This function has the properties of closure, associativity and idempotence.

The absolute difference function on domain n=3:

[[0, 1, 2]
[1, 0, 1]
[2, 1, 0]]


This function has the properties of closure, commutativity and identity.

The average function, rounding towards even, on domain n=3:

[[0, 0, 1]
[0, 1, 2]
[1, 2, 2]]


This function has the properties of closure, commutativity, identity and idempotence.

The equality function on domain n=3:

[[1, 0, 0]
[0, 1, 0]
[0, 0, 1]]


This function has the properties of closure and commutativity.

## Challenge

This is code golf. Standard loopholes apply. Least bytes wins.

# Pyth, 51 bytes

[qKUQ@VQKCIQ}]Km{@RdCBQKJ!-sQK&JqF.bsm@L@QdYN.p,sQK


Try it online: Demonstration or Test Suite

This prints a list of 5 boolean values. They indicate the properties in the order:

[Idempotence, Commutativity, Identity, Closure, Associativity]


Here is a better output format: Demonstration or Test Suite

### Explanation:

Idempotence:

qKUQ@VQK
Q       Q = input matrix
UQ       [0, 1, ..., len(matrix)-1]
K         assign to K
@VQK   vectorized lookup of Q and K //gets the diagonal elements
qK         check, if this is equal to K


Commutativity:

CIQ   check if transpose(Q) is equal to Q


Identity:

}]Km{@RdCBQK
m       K   map each d in K to:
CBQ       the list [Q, transpose(Q)]
@Rd          take the d-th element of each ^
{             remove duplicates
}]K            check if [K] is in ^


Closure:

J!-sQK
sQ    sum(Q) //all elements of Q
-  K   remove the elements, that also appear in K
!       ckeck, if the results in an empty list
J        store the result in J


Associativity:

&JqF.bsm@L@QdYN.p,sQK
.p,sQK  all permutations of [sum(Q), K] //all 2 ;-)
.b                 map each pair (N,Y) of ^ to:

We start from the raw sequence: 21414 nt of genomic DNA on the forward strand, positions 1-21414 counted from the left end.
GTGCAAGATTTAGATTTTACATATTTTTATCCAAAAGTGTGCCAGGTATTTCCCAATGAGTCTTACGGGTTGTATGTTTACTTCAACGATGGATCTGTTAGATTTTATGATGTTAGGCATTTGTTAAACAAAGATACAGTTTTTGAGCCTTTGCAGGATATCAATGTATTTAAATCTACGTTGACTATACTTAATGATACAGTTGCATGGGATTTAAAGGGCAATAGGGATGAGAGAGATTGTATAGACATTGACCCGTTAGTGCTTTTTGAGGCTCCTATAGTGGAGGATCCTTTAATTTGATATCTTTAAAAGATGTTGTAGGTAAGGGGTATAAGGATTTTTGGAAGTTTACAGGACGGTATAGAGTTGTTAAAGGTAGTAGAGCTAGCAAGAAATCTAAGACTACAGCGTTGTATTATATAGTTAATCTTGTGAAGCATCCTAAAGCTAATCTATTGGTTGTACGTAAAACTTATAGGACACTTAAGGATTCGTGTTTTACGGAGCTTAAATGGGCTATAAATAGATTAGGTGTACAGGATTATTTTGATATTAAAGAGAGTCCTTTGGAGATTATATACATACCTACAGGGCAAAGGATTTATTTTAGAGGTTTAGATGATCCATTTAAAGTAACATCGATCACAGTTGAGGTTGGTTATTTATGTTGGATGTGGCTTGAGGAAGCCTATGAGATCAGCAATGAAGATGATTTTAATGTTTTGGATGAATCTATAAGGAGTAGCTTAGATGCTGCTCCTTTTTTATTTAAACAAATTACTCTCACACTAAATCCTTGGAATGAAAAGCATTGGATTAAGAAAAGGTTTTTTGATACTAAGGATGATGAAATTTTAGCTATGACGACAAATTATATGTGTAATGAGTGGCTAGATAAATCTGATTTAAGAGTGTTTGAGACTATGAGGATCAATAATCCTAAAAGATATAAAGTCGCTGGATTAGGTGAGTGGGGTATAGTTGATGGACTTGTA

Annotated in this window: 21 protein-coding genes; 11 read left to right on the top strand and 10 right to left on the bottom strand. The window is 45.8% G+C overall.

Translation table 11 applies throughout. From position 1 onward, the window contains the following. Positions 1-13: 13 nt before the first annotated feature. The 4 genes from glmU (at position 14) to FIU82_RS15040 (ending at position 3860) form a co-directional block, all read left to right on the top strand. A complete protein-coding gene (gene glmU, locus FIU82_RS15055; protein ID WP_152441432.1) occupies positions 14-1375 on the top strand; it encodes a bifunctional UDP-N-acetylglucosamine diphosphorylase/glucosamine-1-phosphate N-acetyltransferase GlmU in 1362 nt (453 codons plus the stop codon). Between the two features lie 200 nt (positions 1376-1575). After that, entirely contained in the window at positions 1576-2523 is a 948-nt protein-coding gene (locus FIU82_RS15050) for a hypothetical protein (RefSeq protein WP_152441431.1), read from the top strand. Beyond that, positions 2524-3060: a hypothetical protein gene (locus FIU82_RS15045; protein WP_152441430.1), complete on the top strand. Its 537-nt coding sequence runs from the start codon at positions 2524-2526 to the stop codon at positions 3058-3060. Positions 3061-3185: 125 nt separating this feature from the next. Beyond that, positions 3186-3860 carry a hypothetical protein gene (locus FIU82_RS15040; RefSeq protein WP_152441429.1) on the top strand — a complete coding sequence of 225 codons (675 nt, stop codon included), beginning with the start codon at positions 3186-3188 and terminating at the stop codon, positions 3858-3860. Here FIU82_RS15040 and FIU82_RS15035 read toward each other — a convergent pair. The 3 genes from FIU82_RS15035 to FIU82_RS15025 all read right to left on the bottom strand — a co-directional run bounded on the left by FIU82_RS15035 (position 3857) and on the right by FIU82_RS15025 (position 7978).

m      N           map each d of N to:
@Qd                the row Q[d]
@L   Y               map each element of Y to the corr. element in ^
s                   unfold this 2-d list
qF                   check if they result in identically lists
&J                     and J


import Data.List
f x=[c,c&&and[(m%n)%o==m%(n%o)|m<-b,n<-b,o<-b],x==t,all(elem b)[x,t],b==[i%i|i<-b]]where c=all(l>)(id=<<x);b=[0..l-1];a%b=x!!a!!b;l=length x;t=transpose x


Returns a list with five booleans, which are in order closure, associativity, commutativity, identity and idempotence.

Usage example: f [[1, 0, 0],[0, 1, 0],[0, 0, 1]] -> [True,False,True,False,False].

How it works:

f x=[
c,                         -- closure (see below)
c&&and[(m%n)%o==m%(n%o)|   -- assoc: make sure it's closed, then check the
m<-b,n<-b,o<-b],   --        assoc rule for all possible combinations
x==t,                      -- comm: x must equal it's transposition
all(elem b)[x,t],          -- identity: b must be a row and a column
b==[i%i|i<-b]              -- idemp: element at (i,i) must equal i
]
where                      -- some helper functions